‘Shocked and Disappointed’: Public Advocate Rips de Blasio Over Free School Lunch

Letitia James unleashed uncharacteristally strong criticism on Bill de Blasio for opposing universal free midday meals in public schools.

Public Advocate Letitia James. (Photo: Andrew Burton/Getty Images)
Public Advocate Letitia James. (Photo: Andrew Burton/Getty Images) Andrew Burton/Getty Images

Public Advocate Letitia James—normally a reliable de Blasio ally—today tore into the mayor for opposing free school lunches for all New York City public school students.

Ms. James, a longtime advocate for universal midday meals, attacked Mayor Bill de Blasio’s claim that a pilot program launched last year granting free food to all middle school students has had “mixed results.” The public advocate pointed to a study by the nonprofit Lunch for Learning indicating that between 10,000 and 15,000 additional intermediate school pupils had taken advantage of the program.

“I was shocked and disappointed that Mayor de Blasio said during his executive budget presentation that no expansion of free lunch would happen this year. Because the program so far has produced quote-unquote ‘mixed results,'” she said at a presser outside the Department of Education’s downtown headquarters. “Mr. Mayor, you’re wrong. Universal free lunch works and the results are in.”

Ms. James, a liberal Democrat like the mayor, highlighted that universal free lunch would cost about $20 million out of a $78 billion city budget, and would represent one-tenth of one percent of the DOE outlay. She listed an array of benefits, particularly emphasizing her desire to alleviate the embarrassment low-income students feel receiving free food.

“Students will be fed and nourished and ready for the day. Working families will have more flexibility to make ends meet. And schools will be able to direct more time and resources toward educational enrichment,” she argued, noting that consumption of school lunches drops from 81 percent in elementary school to 38 percent in high school, which she claimed is a symptom of peer pressures. “When you’re in high school, there’s nothing ‘cool’ about being poor. So high school students would rather be ‘cool’ and hungry. So we’ve got to remove the stigma of poverty so you can be ‘cool’ and eat.”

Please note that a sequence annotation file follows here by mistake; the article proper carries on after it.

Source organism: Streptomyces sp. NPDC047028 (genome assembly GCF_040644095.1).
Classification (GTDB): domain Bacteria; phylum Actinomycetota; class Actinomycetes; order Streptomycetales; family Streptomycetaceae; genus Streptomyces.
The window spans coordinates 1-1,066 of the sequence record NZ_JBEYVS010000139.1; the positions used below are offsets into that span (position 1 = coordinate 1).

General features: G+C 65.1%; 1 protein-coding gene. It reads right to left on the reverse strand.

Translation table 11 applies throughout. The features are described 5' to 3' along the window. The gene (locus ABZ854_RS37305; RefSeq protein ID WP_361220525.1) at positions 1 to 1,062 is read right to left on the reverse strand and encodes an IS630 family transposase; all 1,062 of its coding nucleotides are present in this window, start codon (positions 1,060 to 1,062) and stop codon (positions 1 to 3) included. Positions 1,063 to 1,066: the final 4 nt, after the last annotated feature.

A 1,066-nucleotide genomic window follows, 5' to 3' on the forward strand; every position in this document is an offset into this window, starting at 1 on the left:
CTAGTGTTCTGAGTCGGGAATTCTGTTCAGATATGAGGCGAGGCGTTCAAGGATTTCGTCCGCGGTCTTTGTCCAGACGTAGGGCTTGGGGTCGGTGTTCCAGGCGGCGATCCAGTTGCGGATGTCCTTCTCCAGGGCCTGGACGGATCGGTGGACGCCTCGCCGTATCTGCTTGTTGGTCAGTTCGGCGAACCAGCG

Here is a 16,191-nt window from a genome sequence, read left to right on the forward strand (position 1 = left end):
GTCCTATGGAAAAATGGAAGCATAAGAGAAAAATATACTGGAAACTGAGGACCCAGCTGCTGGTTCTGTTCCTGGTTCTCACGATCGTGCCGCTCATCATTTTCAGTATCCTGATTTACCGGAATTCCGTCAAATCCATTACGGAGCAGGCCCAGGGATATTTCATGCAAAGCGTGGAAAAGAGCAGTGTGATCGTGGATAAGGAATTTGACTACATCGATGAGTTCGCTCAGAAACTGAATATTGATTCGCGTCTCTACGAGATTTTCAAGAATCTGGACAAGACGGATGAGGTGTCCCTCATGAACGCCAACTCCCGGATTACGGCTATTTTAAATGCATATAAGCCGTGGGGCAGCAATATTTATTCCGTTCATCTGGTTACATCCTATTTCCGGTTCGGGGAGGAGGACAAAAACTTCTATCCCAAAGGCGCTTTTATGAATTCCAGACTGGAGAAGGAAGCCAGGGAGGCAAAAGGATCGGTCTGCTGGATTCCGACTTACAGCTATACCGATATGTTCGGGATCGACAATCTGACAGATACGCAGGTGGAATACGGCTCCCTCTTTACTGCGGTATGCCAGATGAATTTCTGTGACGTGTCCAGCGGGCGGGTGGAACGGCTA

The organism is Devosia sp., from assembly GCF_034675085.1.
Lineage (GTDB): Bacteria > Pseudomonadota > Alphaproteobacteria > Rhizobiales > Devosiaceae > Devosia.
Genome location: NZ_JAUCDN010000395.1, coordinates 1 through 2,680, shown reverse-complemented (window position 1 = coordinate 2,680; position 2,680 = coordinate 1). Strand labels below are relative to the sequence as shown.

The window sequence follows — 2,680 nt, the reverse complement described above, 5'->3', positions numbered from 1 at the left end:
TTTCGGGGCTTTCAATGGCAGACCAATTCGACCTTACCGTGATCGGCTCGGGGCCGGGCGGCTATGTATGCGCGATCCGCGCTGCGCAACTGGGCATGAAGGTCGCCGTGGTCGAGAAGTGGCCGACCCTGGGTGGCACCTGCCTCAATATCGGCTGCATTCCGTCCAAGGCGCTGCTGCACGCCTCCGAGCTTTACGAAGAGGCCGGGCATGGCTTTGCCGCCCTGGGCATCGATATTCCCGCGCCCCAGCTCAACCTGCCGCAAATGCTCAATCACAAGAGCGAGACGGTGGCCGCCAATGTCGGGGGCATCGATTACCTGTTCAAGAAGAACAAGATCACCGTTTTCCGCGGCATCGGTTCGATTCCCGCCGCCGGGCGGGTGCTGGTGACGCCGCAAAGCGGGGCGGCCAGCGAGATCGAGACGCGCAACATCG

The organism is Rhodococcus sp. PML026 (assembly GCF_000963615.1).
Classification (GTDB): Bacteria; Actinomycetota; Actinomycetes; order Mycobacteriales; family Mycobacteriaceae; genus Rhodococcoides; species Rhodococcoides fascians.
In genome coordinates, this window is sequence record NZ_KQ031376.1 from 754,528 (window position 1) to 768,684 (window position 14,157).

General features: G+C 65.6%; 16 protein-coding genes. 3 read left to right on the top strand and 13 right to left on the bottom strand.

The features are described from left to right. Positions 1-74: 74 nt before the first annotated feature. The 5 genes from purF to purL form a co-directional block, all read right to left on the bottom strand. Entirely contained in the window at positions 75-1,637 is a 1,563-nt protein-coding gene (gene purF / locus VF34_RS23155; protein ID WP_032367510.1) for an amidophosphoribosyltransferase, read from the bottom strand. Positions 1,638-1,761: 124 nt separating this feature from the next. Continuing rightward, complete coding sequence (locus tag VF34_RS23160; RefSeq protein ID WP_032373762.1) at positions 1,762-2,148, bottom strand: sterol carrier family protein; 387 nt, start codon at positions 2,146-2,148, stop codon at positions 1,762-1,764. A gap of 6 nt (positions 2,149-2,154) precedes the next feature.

Mr. de Blasio preceded Ms. James as public advocate, and used the position to act as a liberal foil to former Mayor Michael Bloomberg. Ms. James, an ally of Mr. de Blasio since their days in the City Council together, spent her first year in office using the position to support many of the mayor’s initiatives—but has given hints recently she may take a more contrarian role.

Council Speaker Melissa Mark-Viverito, another de Blasio ally, backed universal lunches in last year‘s budget negotiations and endorsed it again in the Council’s response to the mayor’s spending proposals this year. She lent a quote to the press release handed out today, though she did not attend the event herself.

“We must make city students have the resources they need to succeed,” she said in the statement. “Universal free lunch will ensure that students are well-nourished and alert during the school day and the City Counicl will continue to advocate to support funding for this important program.”

Mr. de Blasio’s office indicated it was willing to compromise on the issue.

“We are committed to building on the progress we have seen in last year’s free lunch pilot for all students in 6th to 8th grade middle schools,” spokesman Wiley Norvell said in a statement sent to the Observer, adding that the mayor sought to increase participation in the middle school program. “We appreciate the efforts and collaboration of the City Council and other elected officials, advocates and school communities to move this forward.”

Updated to include comment from Mr. de Blasio’s office.

‘Shocked and Disappointed’: Public Advocate Rips de Blasio Over Free School Lunch